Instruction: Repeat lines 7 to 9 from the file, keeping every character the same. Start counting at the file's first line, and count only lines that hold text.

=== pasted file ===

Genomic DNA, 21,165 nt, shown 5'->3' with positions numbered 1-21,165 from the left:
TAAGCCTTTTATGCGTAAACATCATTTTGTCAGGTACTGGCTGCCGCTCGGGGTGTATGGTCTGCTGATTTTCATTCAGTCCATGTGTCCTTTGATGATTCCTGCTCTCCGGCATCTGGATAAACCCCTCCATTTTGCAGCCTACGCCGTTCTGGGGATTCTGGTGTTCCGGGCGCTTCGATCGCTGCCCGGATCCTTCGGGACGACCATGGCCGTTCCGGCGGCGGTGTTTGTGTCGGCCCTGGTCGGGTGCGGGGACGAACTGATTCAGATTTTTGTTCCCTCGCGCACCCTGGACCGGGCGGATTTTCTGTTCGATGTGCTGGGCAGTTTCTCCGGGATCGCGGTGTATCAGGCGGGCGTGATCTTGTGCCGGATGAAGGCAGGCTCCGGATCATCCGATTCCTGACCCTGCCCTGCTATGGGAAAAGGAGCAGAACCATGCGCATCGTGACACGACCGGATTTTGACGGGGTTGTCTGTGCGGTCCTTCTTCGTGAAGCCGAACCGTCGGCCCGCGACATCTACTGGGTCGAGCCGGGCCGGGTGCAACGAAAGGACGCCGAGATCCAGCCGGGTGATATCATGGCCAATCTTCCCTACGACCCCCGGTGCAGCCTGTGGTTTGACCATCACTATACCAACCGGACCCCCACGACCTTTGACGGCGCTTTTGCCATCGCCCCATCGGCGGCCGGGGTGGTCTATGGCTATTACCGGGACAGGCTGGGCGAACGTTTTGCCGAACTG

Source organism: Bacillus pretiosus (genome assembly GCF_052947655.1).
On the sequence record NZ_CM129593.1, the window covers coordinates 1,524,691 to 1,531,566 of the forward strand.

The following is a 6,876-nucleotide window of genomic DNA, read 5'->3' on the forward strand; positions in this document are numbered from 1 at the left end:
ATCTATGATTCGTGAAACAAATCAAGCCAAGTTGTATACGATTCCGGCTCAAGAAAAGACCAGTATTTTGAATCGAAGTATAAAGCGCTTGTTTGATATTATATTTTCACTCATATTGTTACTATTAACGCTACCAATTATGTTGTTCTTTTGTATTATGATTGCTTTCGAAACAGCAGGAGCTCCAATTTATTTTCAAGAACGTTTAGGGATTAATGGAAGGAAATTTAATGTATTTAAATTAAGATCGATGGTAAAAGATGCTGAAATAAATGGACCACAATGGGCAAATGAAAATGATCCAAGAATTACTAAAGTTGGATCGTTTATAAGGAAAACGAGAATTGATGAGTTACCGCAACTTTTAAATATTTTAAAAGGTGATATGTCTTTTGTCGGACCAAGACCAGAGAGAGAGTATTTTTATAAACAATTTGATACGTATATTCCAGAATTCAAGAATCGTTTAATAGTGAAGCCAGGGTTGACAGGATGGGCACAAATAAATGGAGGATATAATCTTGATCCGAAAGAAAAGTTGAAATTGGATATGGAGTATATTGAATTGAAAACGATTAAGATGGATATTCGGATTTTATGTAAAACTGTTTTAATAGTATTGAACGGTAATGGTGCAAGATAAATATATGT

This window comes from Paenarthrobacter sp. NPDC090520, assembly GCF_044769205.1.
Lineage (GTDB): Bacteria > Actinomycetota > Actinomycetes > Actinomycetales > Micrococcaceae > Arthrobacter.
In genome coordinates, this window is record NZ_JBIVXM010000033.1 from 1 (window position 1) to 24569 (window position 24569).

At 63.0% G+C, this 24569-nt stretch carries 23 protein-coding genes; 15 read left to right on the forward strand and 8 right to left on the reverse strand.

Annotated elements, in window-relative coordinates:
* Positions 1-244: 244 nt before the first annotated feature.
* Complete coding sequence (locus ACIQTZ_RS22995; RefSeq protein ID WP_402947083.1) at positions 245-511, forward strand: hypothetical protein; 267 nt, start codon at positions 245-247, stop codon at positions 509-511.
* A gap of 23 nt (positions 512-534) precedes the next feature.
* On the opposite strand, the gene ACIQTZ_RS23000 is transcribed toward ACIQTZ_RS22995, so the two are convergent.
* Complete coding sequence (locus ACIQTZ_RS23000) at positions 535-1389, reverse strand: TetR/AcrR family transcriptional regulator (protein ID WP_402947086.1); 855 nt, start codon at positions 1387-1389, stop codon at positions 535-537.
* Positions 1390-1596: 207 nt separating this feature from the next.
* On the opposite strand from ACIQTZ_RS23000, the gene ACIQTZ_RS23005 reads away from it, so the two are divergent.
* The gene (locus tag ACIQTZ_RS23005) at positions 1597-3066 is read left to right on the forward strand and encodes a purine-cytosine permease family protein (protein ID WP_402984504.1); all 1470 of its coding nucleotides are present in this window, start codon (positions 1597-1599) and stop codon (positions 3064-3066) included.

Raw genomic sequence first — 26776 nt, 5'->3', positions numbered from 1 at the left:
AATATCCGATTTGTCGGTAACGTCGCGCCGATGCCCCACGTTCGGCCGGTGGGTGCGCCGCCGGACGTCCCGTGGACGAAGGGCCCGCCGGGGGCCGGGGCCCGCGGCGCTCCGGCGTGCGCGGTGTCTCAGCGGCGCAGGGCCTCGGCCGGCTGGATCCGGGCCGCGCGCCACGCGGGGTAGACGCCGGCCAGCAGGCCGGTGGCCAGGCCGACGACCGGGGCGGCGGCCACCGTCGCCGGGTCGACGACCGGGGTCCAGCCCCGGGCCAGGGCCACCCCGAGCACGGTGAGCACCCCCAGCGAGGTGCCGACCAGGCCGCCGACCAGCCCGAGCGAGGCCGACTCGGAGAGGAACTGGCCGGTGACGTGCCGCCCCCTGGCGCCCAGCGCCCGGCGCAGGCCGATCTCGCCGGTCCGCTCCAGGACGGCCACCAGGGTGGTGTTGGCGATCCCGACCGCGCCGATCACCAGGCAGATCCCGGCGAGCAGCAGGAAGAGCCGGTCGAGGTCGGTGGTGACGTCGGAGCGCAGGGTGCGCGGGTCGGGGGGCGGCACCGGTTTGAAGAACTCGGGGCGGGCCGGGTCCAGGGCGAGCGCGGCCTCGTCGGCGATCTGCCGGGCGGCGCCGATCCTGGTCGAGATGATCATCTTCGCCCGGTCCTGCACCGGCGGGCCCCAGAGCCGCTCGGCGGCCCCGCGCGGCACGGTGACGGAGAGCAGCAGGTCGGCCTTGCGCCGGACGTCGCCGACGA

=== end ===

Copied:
This window comes from Paenarthrobacter sp. NPDC090520, assembly GCF_044769205.1.
Lineage (GTDB): Bacteria > Actinomycetota > Actinomycetes > Actinomycetales > Micrococcaceae > Arthrobacter.
In genome coordinates, this window is record NZ_JBIVXM010000033.1 from 1 (window position 1) to 24569 (window position 24569).